There’s some great fishing happening in Fort Lauderdale right now. A little bit of everything is biting and we’re seeing some pretty nice fish hitting the docks. The strong East winds are bringing the dolphin in close, right in onto the reef. We’re catching mahi-mahi in 100-200ft of water, something that happens very rarely, usually only in March and April. They follow the seaweed lines as they get blown in closer to shore and they linger on the reefs because of the large amount of available food. A lot of the mahi are pretty big, larger than the average size ones we normally catch. Dolphin aren’t picky eaters. They will eat just about anything you are using for bait, you just need the get the baits near to them and they will gobble it up. Dolphin have voracious appetites this time of year and most of them are above average in size. We’re getting into the absolute best fishing month of the year to catch dolphin, April.
Tunas, wahoo, barracuda and sailfish are also biting on the reef and edge of the Gulfstream on our fishing charters. This time of year, you can catch just about anything in 100-300ft of water. This water column holds a tremendous amount of baitfish and available food, so the fish congregate in that water column for easy pickings. Tunas have been biting great for the past few months. In December, we started catching all the small tunas in the 1-2 pound range. By late January they were 2-4 pounds. Now in March, they are already 5-10 pounds in size and still biting really good. There are a few really big tunas up to 30 pounds mixed in, but most of them are in the 5-10 pound range. Great sushi if you remember to bring your wasabi. Wahoo bite good on the full and new moon phases. They eat best on the big tide swings that these moon phases bring with them and we catch them smack dab on the reefs in only 100ft of water. Trolling artificial lures and rigged baits works best as you can cover a lot of territory, but slow trolling works really good for them as well.
Sailfish and barracuda are the top predators out there right now. With no natural predators, these fish have free reign out there to hunt without the fear of being hunted in return. We catch our sailfish by either kite fishing, slow trolling live baits along the reefs or by faster trolling of artificial lures and rigged baits. Barracudas eat the same stuff. These top gamefish bite really good whenever we get a strong east wind and you’ll find them among the schools of tuna that pop up out there. Kite fishing works particularly well for them on these windy days because the baitfish put off such a strong fish-in-distress signal that can be honed in on from a great distance away. Sharks are also biting out there in big numbers (and big sizes), but I’ll save that for a future report.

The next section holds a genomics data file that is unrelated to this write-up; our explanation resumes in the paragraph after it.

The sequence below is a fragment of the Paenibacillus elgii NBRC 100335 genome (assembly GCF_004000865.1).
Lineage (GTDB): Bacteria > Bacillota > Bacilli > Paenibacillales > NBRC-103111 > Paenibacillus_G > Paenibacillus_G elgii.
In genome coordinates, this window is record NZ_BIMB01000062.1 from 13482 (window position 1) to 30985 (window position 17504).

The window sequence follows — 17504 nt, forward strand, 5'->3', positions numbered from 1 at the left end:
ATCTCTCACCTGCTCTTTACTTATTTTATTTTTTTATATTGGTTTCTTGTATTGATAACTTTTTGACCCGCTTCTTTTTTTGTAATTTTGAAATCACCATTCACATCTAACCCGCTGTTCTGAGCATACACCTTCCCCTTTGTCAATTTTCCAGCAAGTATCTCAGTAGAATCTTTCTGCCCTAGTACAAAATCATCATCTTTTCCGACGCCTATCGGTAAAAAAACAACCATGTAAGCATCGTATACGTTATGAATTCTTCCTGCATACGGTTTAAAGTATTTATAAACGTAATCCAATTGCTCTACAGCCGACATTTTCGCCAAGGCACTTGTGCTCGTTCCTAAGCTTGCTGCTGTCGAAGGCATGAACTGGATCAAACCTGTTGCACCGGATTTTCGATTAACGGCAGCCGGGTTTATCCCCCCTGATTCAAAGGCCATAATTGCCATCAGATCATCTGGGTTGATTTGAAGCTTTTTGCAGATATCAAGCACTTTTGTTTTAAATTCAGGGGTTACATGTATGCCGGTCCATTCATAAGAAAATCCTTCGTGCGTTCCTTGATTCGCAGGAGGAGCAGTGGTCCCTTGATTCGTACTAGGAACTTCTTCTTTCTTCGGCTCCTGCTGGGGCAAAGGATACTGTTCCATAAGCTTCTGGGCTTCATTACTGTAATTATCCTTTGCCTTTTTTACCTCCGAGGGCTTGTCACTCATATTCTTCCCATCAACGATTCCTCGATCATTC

And lastly, the wreck fishing is getting stronger by the day. Big fish are starting to congregate in large numbers around our shipwrecks in 200-400ft of water. For many years, Fort Lauderdale supported an artificial reef program. This program brought many old and retired ships out to these depths to be permanently sank to make a structure for fish to congregate around. The divers and fishermen loved it! It gave us both an excellent spot to come to find what we were looking for… big fish. From the months of March through May, a lot of big fish show up around these wrecks with an appetite. They are ready to eat just about anything you drop near their noses. Big groupers, amberjacks, cobia, snappers and more are all caught in big numbers around our wrecks this time of year. This is the only time of year you can show up to a wreck, drop a live bait down and be hooked up to a 40-60 pound big game fish. I really, really love wreck fishing in the Spring fishing season.
Good luck to everyone fishing with us over the next few weeks. This time of year is about the best time you can come down to fish Fort Lauderdale and although we do have slow days from time to time, the average catches we have this time of year blow away the average catches throughout the rest of the year. Tight lines everyone and I’ll sea ya on the water.
Capt. Andy Roydhouse